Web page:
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Senate Momentum Builds for a Deficit-Cutting Deal

Bill Clark/Roll Call
Senate Budget Chairman Kent Conrad warned of the risks to the country’s long-term fiscal health if a bipartisan deal isn’t struck soon to reduce deficit spending.

Republicans and Democrats vowed to push forward Tuesday with bipartisan efforts to reach a grand deficit-cutting deal even though President Barack Obama largely ignored the issue in his fiscal 2012 budget.

A growing coalition of Senators is working to bring the $4 trillion deficit reduction package proposed by Obama’s fiscal commission to the floor, said Sen. Mark Warner (D-Va.), who is leading the effort with Republican Sens. Saxby Chambliss (Ga.), Mike Crapo (Idaho) and Tom Coburn (Okla.), as well as Budget Chairman Kent Conrad (D-N.D.) and Majority Whip Dick Durbin (D-Ill.). Many more Senators support the idea.

“I think you guys are going to be surprised by the number of Senators who are engaged,” Warner said Tuesday.

Obama’s budget blueprint, released Monday, had some “good first steps,” he said,  but the bipartisan group is pushing for much more.

Conrad gave the president’s budget good marks, but only for the first year. The North Dakota Democrat said Obama failed to deal with the long-term challenges and warned of the risks to the country’s future unless a bipartisan debt deal is reached soon.

Conrad pleaded with White House budget director Jacob Lew for the administration to start providing guidance on how to bring together a deficit-slashing plan.

“Somehow, somewhere, we have got to find a way, and the administration has a big responsibility to [show] their vision of how this process comes together,” Conrad said. “We don’t have a lot of time. Sometime very soon there has got to be a negotiation” between House and Senate leaders and the White House, Conrad said. “The seriousness of that to the country can not be overstated.”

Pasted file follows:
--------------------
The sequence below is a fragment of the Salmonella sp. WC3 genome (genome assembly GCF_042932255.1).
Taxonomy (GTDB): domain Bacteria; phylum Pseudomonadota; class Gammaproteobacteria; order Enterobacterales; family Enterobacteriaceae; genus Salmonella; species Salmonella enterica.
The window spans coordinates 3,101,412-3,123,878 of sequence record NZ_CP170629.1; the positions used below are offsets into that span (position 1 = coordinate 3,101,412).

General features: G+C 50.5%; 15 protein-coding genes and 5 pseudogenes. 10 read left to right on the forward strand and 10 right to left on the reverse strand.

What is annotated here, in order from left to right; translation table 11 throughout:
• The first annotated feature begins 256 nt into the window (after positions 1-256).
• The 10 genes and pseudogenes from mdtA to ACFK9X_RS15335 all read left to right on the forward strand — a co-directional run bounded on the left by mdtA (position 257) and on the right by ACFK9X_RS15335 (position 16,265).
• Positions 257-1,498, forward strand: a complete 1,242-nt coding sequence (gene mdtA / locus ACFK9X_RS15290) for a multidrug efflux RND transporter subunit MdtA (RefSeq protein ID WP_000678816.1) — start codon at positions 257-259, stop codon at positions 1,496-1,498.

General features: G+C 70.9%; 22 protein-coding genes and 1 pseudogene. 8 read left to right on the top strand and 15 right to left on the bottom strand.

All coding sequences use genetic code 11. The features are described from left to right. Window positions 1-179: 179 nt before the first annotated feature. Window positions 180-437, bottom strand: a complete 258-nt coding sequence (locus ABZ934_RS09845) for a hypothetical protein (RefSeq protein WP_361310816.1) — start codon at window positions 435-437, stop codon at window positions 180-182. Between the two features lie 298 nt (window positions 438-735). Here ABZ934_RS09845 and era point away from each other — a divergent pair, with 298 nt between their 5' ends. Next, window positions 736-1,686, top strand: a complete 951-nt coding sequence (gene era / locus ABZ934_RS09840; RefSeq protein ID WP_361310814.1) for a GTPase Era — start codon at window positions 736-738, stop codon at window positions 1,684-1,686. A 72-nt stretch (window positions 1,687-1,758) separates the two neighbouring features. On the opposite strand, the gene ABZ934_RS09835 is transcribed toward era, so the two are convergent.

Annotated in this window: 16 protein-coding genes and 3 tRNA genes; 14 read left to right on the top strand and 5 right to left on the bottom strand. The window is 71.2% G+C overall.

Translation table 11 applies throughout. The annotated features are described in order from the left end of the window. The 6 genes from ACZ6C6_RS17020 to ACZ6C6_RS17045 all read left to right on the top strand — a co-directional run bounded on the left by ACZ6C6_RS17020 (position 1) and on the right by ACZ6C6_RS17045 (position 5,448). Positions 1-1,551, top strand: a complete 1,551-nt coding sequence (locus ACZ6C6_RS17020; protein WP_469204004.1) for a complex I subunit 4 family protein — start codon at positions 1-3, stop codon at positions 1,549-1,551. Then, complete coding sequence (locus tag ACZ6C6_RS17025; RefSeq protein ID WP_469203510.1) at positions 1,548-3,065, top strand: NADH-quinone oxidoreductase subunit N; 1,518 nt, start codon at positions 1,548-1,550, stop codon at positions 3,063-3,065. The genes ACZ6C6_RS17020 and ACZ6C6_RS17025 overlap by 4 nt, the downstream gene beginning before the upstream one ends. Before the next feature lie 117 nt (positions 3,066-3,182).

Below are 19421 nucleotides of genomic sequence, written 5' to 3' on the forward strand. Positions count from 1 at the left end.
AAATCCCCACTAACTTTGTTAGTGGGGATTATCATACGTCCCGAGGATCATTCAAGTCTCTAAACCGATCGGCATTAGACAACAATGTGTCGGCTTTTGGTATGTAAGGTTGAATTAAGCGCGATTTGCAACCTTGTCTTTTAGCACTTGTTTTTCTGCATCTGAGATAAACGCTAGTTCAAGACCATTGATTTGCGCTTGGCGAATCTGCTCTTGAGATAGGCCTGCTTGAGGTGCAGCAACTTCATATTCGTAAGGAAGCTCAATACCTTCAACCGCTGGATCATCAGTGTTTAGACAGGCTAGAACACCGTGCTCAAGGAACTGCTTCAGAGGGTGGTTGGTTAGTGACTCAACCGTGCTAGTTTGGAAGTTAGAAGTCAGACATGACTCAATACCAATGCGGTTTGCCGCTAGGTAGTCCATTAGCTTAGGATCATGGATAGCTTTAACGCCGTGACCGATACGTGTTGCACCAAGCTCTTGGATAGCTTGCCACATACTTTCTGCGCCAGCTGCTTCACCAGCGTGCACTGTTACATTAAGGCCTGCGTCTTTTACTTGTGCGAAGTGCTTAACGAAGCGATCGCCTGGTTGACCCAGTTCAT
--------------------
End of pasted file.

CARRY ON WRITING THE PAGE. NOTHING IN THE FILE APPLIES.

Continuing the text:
House Republican leaders and House Budget Chairman Paul Ryan (R-Wis.), meanwhile, released a joint statement vowing to put forward a budget plan of their own that takes on entitlement reform even as they prepare to pass a continuing resolution that contains $100 billion in midyear budget cuts to Obama’s 2011 budget request. Republicans have criticized Obama for failing to address entitlements in his 2012 budget proposal.

“Our budget will lead where the President has failed, and it will include real entitlement reforms so that we can have a conversation with the American people about the challenges we face and the need to chart a new path to prosperity,” they said in a joint statement.

And even though he didn’t tackle entitlements in his $3.7 trillion budget, Obama vowed Tuesday to push for a bipartisan deal on the issue.

At a news conference called to defend his budget, Obama accused his critics of being too impatient with him.

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